Magnús Sturluson and Jowan turned down the unassuming alleyway between cottages slap bang in the middle of the perilous path that descends to the harbour.
‘Down-along’s always been a no-car zone,’ explained Jowan, while Magnús struggled with his suitcase over the cobbles. ‘The village donkeys used to transport the luggage, not to mention fishes, coal and beer, up and down the incline. Now’days you have to do it yourself, though there’s sleds at every doorway, you’ll notice, to make it easier.’
Magnús only nodded and righted his case once more. Jowan’s elderly Bedlington terrier, Aldous, trotted along between them, his skinny tail curled between his legs like a fallen question mark even though he was a perfectly happy creature.
Jowan, decidedly more weathered and sun-bleached than you’d expect for a sixty-something-year-old, yet still handsome and fine-featured beneath the sandy beard, persevered in spite of Magnús’s silence, and as he spoke, his pearl-drop earring danced off his jaw.
‘You’ll have the volunteers on hand to offer assistance whenever they’re needed. There’s a whole band of ’em, you’ll see. You’ll have the running of not only the shop but the little café too, as I’m sure you know. There’s a kitchen and bathroom for your private use and, of course, there’s only one bed, up at the top of the spiral stairs. It’s what you might call cosy. But that won’t be a problem for you,’ Jowan assured Magnús. ‘You’ll have plenty space, bein’ only one person.’ He pronounced it ‘perzon’ with a lovely thickness in his voice like clotted cream.
‘Correct,’ Magnús assured him, his own voice deep and with a wonderfully musical Icelandic accent that had made everyone he’d encountered since the airport remark upon it.
It had been so long since he’d left his island that he wasn’t at all used to this, and he especially hadn’t enjoyed the taxi driver having a go at mimicking his speech patterns and getting it wildly wrong before asking if he’d ever met Björk.
Magnús had met her, as it happened, and she’d been absolutely charming, but he’d lied and said no, not wanting to confirm these people’s belief that Iceland was some tiny backwater where everyone knew each other.
Magnús hadn’t been at all aware that plenty of the women – and many of the men –he’d encountered during his brief time in England so far had in fact been smiling and staring in admiration, thinking him a rugged kind of attractive they weren’t used to.
Back home, Magnús’s height and breadth was pretty standard stuff, as was his shorn head and beard (easy to look after, he thought, but unintentionally really kind of attractive), but here in the south of England his piercing blue-grey irises and robust, impressive bearing provoked many people who saw him to draw the same salacious, thirsty conclusion: this was a fierce-eyed Viking invader.
That was not what Jowan was thinking as he handed over the keys. He was thinking the newcomer sullen, sad even, noting the way his broad shoulders slumped as he made his way up the shop’s stone steps, his stare fixed on the peeling sky-blue paint on the door which back in the summer had been bright and glossy.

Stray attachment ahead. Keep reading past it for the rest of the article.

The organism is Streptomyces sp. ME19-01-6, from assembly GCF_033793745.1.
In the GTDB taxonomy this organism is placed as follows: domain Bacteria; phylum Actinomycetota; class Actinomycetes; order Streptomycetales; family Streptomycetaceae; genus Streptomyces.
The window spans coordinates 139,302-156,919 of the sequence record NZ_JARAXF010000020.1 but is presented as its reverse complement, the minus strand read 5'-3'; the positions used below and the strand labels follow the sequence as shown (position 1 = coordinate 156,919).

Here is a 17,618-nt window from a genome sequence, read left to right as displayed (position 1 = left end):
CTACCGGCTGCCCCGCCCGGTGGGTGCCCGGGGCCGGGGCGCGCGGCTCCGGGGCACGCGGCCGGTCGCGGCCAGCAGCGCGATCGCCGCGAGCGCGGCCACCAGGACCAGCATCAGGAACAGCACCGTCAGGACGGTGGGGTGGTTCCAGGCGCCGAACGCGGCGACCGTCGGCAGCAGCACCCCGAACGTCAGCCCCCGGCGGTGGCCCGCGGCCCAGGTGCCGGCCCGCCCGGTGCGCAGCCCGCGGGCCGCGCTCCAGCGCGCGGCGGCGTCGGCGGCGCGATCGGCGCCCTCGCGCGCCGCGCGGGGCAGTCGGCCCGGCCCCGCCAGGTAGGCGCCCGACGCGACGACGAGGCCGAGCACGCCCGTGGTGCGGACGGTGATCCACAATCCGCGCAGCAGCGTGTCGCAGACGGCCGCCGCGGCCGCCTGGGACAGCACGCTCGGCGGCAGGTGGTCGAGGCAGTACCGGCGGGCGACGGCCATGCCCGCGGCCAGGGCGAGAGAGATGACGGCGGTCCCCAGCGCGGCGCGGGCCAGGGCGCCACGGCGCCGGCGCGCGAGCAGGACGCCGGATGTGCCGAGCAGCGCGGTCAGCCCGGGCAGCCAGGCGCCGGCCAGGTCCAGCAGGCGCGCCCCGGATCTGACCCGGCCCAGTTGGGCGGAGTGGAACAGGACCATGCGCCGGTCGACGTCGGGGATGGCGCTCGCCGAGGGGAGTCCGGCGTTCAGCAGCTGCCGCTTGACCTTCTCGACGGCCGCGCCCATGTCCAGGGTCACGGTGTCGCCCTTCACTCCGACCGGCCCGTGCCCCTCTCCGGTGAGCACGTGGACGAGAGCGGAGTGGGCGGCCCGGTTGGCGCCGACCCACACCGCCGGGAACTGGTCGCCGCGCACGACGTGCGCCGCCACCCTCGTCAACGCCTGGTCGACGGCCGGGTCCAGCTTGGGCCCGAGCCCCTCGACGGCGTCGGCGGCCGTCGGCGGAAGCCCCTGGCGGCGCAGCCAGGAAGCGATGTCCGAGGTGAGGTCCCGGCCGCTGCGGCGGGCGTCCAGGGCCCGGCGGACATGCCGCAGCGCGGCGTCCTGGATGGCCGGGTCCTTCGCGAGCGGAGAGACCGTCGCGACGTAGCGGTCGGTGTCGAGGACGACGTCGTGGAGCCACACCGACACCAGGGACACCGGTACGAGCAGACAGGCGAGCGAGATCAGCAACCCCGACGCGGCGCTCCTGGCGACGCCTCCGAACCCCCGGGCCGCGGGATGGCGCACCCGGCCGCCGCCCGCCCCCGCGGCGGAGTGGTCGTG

Jowan eyed the man, unsure what to do. Was he cross about the state of the place? He was only young, just shy of thirty maybe; he should be springing up those steps and excited for his holiday like the others usually were.
Jowan felt the need to defend his little bookish kingdom. ‘Repaintin’s a springtime job, for after the winter frosts have done their worst. No point even thinking about maintenance at the moment, ’specially not with storms predicted.’
The man seemed not to hear him so Jowan gave up and said the words he always said as he bade his guests goodbye and good luck.
‘It’s your bookshop to do as you like with. Remember, every guest changes the display on the table by the till on their last day to reflect their own readin’ taste, and you must leave it for the next bookseller to keep in place during their fortnight – nice little tradition we have here, a legacy of your stay. You’ll see Kim and Karamo, who were with us before you, liked home décor and lifestyle books, so that’s what they’ve left for you. Otherwise, do as you please, same goes for the café.’
Still Magnús Sturluson wasn’t smiling in the dazed, can-hardly-believe-my-luck kind of way that the other guests usually did. In fact, he was a bit sick-looking.
Even Aldous – who these days loved meeting new people – wasn’t giving this guy the time of day. The little dog hadn’t been offered so much as a scratch behind the ear. Everyone liked giving him a fuss now he’d had a makeover and a new lease of life at the hands of Elliot, the village’s new vet.
Even when Magnús turned the key in the lock and the little bell over the door ting-tinged in the shop’s papery stillness he failed to turn to Jowan and grin like all his dreams were coming true at once.
‘She’s all yours,’ Jowan said again, as always feeling like he was bestowing the most wonderful gift in his possession.
Magnús only nodded, thanked Jowan and waited in silence on the threadbare doormat until the shop owner had accepted that this was all he was getting in the way of exuberance.
He and Aldous turned and plodded off towards the Siren’s Tail where Bella and Finan were bringing their new Christmas ales on line and would be looking for a taste-tester.
‘Right you are then,’ Jowan called back. ‘Number’s by the till if you need uz.’
But the shop door was already shut.